Piri Reis expedition, 1552[edit]

Route of Piri Reis in 1552.
Portuguese ships in Hormuz

Three years later Piri Reis sailed out from Suez again with 30 ships and the goal of wresting Hormuz Island, the key to the Persian Gulf, from Portugal. Piri Reis sacked Muscat on his way. Turning further east, Piri Reis failed to capture Hormuz, at the entrance of the Persian Gulf.[10] He sacked the town, but the Portuguese fortress remained intact. Faced with reports of an approaching Portuguese fleet, Piri Reis decided to withdraw the fleet to Basra. He returned to Suez with two galleys which were his personal property.[11] The sultan sentenced Piri Reis to death for these acts and had him executed in 1553.[12]

Following these events, the Portuguese dispatched considerable reinforcements to Hormuz, and the following year defeated an Ottoman fleet at the Battle of the Strait of Hormuz.

Murat Reis the Elder Expedition and Battle of the Strait of Hormuz, 1553[edit]

Battle of the Strait of Hormuz, depicted in the Book of Lisuarte de Abreu.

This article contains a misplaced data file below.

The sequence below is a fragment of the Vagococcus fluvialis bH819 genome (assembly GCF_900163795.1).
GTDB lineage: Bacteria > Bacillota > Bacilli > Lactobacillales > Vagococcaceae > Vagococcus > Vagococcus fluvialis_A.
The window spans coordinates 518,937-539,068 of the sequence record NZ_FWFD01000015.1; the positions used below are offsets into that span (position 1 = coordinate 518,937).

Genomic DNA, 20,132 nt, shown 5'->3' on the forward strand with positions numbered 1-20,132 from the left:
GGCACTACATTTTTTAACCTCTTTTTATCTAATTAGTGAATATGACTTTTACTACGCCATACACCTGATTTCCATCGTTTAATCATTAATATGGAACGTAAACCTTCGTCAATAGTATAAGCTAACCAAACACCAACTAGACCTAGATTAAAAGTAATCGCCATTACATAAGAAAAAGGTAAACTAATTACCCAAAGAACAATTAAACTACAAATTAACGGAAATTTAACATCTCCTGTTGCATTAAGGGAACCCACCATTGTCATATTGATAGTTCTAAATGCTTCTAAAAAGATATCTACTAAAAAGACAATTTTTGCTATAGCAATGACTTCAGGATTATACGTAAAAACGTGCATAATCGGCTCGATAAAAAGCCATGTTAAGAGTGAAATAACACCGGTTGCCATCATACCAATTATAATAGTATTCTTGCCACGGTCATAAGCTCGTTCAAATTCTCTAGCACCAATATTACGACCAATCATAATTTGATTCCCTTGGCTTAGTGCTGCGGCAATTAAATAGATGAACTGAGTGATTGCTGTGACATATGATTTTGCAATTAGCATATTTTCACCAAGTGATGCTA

In 1553, the Portuguese soundly defeated an Ottoman fleet led by Murat Reis the Elder in the Battle of the Strait of Hormuz. The purpose of this expedition was to bring the fleet back to Suez. The new Ottoman admiral was the former sanjak-bey (governor) of Qatif. While trying to sail out of the Persian Gulf, he encountered a large Portuguese fleet commanded by Dom Diogo de Noronha.[13][circular reference] In the largest open-sea engagement between the two countries, Murat was defeated by the Portuguese fleet and had returned to Basra.[14][15]

Seydi Ali Reis Expedition and Battle of the Gulf of Oman, 1554[edit]

The Portuguese rout the Turkish fleet, in Livro de Lisuarte de Abreu

Seydi Ali Reis was appointed as the admiral after the failure of the third expedition, in 1553. But what he found in Basra was a group of neglected galleys. Nevertheless, after some maintenance, he decided to sail. He passed through the Strait of Hormuz and began sailing along Omani shores where he fought the Portuguese fleet twice. After the second battle, Seydi Ali Reis fled the battle would eventually reached Gujarat and was forced into the harbor of Surat by the caravels of Dom Jerónimo, where the Gujarati governor welcomed him. When the Portuguese Viceroy knew in Goa of their presence in India, he dispatched two galleons and 30 warships on October 10 to the city, to pressure the governor to hand over the Turks. The governor did not surrender them but proposed to destroy their ships, to which the Portuguese agreed. The remainder of the fleet was unserviceable, resulting in his return home overland with 50 men. Seydi Ali Reis then arrived at the royal court of the Mughal Emperor Humayun in Delhi where he met the future Mughal emperor Akbar who was then 12 years old.